Bowden’s introduction spawned a new collaboration between his friends. Cardona had been scribbling away and Briggs had already built an impressive collection of border illustrations. Working together, they created a moving melange of observations and illustrations of life and death on the border that make the experience of reading Abecedario something like visiting an important exhibit at an art museum.

At the head of each of their alphabetical list of terms is a richly drawn letter with one of Briggs’ detailed drawings. For the letter “E,” she drew a soldier walking an attack dog above the definition of the slang term “Efecto cucaracha” (literally, the cockroach effect), a term invented by the Mexican government to portray the military and federal police as successful forces in the war on drugs by scattering criminals as if they were bugs after crackdowns. Instead, they write there’s no evidence that criminals truly avoid the military; instead, there’s more documentation of how military and federal police cut deals and collaborate with criminals.

By 2020, Cardona and Briggs had essentially finished their collective illustrated portrait of Juárez in crisis. They’d reached “Z” for Zetas, a group named for the letter itself that is perhaps the most notorious of all border cartels. It’s defined both as “a crime syndicate considered by the US government to be the most technologically advanced, sophisticated and dangerous organization in Mexico” and as a group formed by fourteen Mexican Army officers and soldiers who’d been trained by the elite School of the Americas and then deserted. 

But before their book could be published, Cardona fell and died in the street in September 2020, the victim of a distressingly public death blamed on natural causes. That death came before his last publishing contract was signed—and nearly 18 months before this book would finally emerge into the world. It was a tragedy that in some ways echoed all of the deaths that Cardona himself had documented in the last years of his life.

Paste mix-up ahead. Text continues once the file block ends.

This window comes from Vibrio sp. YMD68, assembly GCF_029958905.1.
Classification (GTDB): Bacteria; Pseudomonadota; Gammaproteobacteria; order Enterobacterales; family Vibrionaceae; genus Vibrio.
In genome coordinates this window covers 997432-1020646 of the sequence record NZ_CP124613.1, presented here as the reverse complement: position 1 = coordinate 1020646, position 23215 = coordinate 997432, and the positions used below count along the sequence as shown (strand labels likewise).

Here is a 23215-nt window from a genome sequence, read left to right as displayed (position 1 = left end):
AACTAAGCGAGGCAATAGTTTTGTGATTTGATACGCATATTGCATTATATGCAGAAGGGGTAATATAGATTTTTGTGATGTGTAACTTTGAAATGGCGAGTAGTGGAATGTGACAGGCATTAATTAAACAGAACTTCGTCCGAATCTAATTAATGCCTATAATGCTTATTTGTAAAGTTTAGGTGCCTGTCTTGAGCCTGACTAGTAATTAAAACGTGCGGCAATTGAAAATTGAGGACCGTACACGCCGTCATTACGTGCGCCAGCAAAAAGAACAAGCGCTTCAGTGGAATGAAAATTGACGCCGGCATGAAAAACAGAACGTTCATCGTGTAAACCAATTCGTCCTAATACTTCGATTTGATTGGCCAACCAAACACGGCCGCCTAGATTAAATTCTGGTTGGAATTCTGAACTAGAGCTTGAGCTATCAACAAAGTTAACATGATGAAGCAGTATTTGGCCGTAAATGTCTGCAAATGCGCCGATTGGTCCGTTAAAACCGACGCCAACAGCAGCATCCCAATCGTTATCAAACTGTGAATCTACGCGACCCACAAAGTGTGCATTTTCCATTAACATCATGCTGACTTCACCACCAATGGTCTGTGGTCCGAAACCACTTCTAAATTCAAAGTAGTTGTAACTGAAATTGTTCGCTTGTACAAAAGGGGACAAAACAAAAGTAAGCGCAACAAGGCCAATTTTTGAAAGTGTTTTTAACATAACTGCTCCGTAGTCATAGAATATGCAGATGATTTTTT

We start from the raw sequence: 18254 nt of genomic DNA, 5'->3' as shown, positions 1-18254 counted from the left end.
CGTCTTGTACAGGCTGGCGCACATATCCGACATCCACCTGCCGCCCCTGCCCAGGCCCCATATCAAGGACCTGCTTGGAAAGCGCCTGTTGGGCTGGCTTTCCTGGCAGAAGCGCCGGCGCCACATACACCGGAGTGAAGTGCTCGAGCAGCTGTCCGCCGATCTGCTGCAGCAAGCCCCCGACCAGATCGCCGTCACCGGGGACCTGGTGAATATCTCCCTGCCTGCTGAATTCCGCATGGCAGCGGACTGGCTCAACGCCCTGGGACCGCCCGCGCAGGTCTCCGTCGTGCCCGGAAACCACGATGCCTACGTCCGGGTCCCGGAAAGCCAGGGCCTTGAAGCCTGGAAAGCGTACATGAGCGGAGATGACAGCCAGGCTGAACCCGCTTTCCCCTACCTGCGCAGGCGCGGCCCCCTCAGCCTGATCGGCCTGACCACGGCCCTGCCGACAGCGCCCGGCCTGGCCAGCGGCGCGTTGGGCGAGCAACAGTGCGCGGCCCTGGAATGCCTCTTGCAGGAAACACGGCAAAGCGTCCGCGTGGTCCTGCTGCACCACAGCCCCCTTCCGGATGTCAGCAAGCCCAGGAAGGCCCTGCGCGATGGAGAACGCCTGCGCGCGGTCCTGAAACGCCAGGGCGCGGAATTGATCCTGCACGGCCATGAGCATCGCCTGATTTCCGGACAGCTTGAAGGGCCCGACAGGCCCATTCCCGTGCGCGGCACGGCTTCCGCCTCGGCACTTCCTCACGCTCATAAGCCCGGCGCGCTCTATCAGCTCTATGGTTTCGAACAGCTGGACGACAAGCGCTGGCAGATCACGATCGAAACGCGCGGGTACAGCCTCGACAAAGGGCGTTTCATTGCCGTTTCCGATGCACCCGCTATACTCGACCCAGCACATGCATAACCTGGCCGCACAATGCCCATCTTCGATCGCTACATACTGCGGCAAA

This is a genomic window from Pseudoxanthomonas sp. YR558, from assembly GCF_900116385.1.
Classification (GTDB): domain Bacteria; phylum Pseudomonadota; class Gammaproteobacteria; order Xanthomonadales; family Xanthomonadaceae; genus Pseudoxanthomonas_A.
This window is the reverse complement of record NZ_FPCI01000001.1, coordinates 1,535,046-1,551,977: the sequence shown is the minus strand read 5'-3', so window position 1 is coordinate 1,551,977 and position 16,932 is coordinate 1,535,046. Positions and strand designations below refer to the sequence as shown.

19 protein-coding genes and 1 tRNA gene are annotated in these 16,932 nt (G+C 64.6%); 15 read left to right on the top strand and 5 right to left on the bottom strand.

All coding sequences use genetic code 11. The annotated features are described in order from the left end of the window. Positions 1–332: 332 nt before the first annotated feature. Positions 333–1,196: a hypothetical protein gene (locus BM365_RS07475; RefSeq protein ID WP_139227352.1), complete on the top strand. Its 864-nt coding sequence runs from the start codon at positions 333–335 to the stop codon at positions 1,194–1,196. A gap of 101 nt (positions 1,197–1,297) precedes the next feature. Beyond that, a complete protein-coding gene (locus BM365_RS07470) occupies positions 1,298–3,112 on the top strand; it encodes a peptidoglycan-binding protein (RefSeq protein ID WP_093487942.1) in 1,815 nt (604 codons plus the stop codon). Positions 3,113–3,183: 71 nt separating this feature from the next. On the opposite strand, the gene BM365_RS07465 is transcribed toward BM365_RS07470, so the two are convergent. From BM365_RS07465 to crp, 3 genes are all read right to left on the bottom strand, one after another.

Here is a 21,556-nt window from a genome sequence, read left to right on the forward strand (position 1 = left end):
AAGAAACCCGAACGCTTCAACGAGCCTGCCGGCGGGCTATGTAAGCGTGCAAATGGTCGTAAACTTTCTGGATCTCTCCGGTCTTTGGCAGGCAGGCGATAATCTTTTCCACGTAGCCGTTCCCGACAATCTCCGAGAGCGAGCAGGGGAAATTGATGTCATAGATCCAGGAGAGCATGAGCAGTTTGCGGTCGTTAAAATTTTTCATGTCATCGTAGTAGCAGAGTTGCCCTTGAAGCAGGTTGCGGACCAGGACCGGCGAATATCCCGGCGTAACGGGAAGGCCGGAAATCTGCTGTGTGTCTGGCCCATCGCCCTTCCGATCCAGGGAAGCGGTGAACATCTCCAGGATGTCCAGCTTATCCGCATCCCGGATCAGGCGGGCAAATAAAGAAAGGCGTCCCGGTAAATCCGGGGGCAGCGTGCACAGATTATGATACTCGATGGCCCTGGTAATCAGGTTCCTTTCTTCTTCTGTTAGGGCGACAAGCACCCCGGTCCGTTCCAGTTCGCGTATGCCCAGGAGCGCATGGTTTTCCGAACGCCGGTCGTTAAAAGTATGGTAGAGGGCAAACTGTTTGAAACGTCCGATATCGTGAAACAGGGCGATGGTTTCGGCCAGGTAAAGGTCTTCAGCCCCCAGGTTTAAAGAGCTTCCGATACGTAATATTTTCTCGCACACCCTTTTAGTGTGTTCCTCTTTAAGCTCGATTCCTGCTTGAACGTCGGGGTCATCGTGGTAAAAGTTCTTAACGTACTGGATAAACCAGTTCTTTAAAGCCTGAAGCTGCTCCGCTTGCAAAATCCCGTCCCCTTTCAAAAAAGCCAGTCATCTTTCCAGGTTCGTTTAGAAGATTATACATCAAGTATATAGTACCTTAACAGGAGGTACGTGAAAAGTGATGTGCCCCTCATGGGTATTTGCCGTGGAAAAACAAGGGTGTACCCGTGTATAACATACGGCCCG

Briggs mourned his passing. Yet enough of the work was done that she knew she could finish without him. (Translator Alice L Driver contributed and another gifted collector and another author and chronicler of border life, Howard Campbell, supplied the introduction).

This is not a book to be read in a single sitting. It’s at once a history book, a reference book, and an indictment of the militarization of the border by the Mexican government and of the government’s continuing failure to end enduring violence. 

It’s also a kind of homage to Julian Cardona: Woven between weird words and unconventional definitions are many of Cardona’s observations. Some entries sound like the stories he might once have told over drinks at a bar, or while walking down the street. Or in a visit to the cafe near where he died. They have the flavor of shared secrets or of stolen moments.

This book is often hard to read. And yet there’s magic here too: In some ways, Cardona returns to life on these richly illustrated pages. In more than one place, Briggs includes a detailed portrait of Cardona. In her favorite, she caught him gazing into the middle distance with his mouth open in the middle of telling a story.